Published by HarperCollins
Although matzoh balls were usually served in soup, we were always happy to have leftovers, cooked and kept in the refrigerator, then sliced and fried in butter the next morning for breakfast. The result is not unlike semolina gnocchi.
NotesFor those who observe kosher dietary laws, it will be necessary either to fry the prepared matzoh balls in chicken fat or margarine, or to substitute melted and resolidified butter for the chicken fat when making the matzoh balls. If the latter is done, they can then be fried in butter, but they may not be used in chicken soup.
10 to 12 large matzoh balls
Make Ahead RecipeYes
Dietary Considerationhalal, kosher, peanut free, soy free, tree nut free
Five Ingredients or LessYes
Taste and Texturelight, savory
- 3 eggs
- 6 tablespoons cold water
- 3 heaping tablespoons schmaltz (rendered chicken fat), solidified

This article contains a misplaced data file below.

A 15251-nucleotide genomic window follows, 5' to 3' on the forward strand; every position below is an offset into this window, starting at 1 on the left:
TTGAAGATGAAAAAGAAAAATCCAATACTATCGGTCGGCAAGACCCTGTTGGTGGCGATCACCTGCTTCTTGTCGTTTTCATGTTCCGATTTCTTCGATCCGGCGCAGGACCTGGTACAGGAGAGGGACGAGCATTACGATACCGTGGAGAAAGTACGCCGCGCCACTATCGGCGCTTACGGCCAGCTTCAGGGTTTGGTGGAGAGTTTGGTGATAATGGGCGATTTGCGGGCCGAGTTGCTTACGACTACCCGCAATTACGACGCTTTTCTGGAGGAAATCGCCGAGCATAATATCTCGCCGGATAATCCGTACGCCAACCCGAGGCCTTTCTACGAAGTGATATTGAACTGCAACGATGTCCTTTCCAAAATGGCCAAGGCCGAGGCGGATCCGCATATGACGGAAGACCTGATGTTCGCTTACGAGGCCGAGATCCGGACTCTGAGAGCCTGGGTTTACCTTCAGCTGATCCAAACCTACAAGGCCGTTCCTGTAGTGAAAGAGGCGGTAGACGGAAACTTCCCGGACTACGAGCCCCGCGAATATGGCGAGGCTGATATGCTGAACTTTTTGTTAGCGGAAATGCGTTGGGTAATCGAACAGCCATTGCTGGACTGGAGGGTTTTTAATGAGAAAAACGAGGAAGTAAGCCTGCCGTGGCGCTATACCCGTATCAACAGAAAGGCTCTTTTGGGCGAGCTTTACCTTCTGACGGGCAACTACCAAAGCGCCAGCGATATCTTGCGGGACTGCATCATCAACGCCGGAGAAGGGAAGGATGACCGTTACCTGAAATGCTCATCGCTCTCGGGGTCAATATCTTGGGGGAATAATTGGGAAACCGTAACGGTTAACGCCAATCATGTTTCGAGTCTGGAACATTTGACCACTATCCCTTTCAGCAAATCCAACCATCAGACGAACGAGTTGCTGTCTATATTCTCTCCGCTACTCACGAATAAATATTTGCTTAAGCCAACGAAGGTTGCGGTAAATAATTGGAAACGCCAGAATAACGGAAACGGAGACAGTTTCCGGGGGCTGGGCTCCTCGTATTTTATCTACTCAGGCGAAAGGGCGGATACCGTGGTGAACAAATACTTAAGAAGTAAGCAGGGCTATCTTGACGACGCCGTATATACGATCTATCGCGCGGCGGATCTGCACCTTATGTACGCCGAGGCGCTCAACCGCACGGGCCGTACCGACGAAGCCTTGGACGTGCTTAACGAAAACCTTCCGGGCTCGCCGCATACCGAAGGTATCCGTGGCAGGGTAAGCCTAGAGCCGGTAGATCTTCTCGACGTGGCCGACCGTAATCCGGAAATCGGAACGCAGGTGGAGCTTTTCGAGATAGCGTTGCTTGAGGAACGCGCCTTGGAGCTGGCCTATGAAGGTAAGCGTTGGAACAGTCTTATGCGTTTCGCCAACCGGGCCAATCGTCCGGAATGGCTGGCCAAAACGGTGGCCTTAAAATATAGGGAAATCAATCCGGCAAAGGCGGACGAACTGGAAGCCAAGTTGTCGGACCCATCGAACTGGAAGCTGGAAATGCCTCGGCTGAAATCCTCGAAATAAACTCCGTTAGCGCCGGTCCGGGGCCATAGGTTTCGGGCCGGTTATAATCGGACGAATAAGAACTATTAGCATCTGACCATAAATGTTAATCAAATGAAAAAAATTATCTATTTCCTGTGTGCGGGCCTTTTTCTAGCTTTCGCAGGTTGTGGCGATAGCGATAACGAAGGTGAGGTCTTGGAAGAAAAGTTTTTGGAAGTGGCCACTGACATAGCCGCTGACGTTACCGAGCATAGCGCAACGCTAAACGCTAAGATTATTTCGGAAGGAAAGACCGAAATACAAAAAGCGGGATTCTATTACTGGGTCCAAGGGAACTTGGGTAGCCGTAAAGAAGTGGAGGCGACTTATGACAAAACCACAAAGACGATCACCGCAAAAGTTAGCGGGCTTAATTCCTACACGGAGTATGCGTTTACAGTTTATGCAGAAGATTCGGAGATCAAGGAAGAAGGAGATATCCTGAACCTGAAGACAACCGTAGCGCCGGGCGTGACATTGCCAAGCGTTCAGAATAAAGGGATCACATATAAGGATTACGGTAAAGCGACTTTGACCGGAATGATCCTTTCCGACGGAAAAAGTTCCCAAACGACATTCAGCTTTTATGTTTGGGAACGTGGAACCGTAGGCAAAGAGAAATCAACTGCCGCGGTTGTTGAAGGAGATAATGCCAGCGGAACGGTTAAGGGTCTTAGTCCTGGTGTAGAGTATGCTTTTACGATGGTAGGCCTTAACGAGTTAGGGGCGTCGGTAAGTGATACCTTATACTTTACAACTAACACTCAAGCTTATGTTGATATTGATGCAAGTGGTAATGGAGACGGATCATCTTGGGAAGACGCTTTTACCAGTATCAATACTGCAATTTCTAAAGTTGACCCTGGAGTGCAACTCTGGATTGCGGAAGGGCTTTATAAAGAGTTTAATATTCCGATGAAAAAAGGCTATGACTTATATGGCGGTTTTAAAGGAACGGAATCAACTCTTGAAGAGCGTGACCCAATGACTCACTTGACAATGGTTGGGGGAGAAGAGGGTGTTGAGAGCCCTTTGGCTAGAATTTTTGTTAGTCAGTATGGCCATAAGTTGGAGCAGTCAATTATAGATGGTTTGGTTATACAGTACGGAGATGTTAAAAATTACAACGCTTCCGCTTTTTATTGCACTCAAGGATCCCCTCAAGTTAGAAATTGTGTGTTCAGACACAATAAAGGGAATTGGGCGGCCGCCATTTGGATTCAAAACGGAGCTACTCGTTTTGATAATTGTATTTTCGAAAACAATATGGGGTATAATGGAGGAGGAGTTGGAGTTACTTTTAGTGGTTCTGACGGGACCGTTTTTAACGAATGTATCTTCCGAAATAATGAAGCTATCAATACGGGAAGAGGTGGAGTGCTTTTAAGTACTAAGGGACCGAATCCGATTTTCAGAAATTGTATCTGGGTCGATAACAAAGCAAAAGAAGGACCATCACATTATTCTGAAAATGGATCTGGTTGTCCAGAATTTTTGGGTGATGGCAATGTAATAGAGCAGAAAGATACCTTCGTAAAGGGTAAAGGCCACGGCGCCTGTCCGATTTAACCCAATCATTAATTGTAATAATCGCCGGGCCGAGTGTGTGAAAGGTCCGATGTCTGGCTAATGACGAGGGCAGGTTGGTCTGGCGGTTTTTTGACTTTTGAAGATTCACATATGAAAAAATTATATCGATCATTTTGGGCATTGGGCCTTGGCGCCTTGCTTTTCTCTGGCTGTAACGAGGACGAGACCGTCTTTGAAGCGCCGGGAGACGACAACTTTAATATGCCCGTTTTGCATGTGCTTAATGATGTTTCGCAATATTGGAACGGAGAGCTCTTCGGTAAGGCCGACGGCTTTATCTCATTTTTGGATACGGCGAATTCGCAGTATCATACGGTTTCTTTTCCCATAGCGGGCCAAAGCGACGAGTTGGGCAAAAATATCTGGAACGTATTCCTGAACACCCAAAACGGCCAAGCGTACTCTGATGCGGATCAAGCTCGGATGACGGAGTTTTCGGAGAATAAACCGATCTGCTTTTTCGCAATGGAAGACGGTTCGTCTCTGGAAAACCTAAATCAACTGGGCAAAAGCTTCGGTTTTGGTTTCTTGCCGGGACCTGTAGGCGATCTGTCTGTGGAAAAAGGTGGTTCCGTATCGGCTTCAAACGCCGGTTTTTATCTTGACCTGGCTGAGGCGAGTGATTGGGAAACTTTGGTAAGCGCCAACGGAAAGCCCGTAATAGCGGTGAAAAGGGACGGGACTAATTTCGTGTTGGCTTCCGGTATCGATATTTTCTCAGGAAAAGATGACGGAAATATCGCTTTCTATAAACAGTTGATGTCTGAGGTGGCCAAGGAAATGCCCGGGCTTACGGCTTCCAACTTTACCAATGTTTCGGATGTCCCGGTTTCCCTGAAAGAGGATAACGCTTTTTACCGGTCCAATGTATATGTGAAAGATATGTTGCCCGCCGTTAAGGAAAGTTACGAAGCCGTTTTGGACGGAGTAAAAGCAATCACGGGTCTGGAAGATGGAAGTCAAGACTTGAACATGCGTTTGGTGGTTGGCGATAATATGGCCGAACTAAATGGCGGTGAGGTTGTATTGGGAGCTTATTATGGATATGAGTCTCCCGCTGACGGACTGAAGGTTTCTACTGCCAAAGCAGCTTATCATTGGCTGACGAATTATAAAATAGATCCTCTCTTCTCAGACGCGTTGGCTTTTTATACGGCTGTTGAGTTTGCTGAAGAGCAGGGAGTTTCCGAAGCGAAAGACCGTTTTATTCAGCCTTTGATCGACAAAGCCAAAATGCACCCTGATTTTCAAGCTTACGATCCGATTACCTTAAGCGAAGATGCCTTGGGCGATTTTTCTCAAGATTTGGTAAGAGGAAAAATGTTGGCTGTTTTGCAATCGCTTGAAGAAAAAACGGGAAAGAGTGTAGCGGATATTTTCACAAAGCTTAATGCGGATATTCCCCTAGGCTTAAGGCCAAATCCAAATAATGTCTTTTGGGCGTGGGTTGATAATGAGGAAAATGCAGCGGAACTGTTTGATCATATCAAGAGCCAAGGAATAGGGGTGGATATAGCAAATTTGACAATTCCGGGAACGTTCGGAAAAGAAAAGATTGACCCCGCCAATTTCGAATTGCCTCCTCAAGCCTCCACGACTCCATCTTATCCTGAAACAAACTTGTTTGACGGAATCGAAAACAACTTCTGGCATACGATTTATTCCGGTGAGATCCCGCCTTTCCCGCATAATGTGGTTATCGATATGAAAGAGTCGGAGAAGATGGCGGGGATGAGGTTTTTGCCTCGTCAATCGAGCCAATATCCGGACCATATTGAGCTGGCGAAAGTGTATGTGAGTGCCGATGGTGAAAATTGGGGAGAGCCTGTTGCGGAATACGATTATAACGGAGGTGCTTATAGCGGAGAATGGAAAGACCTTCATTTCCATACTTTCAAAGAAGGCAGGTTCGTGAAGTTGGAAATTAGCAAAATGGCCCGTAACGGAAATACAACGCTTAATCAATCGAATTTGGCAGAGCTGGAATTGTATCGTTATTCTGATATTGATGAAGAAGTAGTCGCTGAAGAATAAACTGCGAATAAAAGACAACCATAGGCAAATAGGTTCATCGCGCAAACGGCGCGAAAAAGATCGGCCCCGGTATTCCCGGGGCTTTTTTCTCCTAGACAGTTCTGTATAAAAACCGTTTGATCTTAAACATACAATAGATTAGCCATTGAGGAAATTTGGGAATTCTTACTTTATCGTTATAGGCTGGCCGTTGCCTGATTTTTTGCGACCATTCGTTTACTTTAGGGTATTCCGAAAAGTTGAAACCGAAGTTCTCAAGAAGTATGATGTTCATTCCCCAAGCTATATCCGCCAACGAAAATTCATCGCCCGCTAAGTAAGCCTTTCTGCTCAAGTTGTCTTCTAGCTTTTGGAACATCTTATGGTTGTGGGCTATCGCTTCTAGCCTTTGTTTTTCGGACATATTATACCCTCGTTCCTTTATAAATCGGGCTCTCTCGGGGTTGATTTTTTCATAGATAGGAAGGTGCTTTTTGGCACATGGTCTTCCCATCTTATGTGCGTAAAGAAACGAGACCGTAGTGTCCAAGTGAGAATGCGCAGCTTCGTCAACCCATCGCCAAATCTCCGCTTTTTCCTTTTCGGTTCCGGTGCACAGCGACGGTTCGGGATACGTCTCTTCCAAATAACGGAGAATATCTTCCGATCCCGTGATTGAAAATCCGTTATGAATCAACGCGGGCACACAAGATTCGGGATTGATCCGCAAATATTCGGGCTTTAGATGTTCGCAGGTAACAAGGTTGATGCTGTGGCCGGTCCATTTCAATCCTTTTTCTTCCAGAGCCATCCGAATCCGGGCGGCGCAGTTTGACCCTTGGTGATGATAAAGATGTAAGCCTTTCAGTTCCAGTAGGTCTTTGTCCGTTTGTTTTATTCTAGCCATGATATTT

- Pinch of white pepper
- 2/3 to ¾ cup matzoh meal
- 2½ to 3 quarts water
Beat the eggs lightly with cold water. Add the chicken fat and stir until the fat dissolves. Add ½ teaspoon salt and a pinch of pepper.
Gradually beat in the matzoh meal, 2 tablespoons at a time, proceeding slowly as it thickens so you do not add too much. The mixture should be as thick as light mashed potatoes, and just a little soft and spongy. Chill for 5 to 7 hours.
Half an hour before serving time, bring 2½ to 3 quarts of water to a boil. Add a handful of salt, as for pasta.
With wet hands, or two tablespoons dipped intermittently in cold water, shape the mixture into balls about 1 inch In diameter. Drop gently into the boiling water, cover the pot loosely, and let boil at a moderately brisk pace for about 25 minutes.
When one ball tests done (cut it open and see if it is light and cooked all the way through), remove all carefully with a slotted spoon. Serve in hot chicken soup.
To make fried matzoh balls, chill the cooked balls overnight. In the morning, cut Into slices between ¼ and ½ inch thick and fry slowly in hot butter or margarine, turning so both sides become golden brown and the slices are thoroughly heated.
1979, 1991 by Mimi Sheraton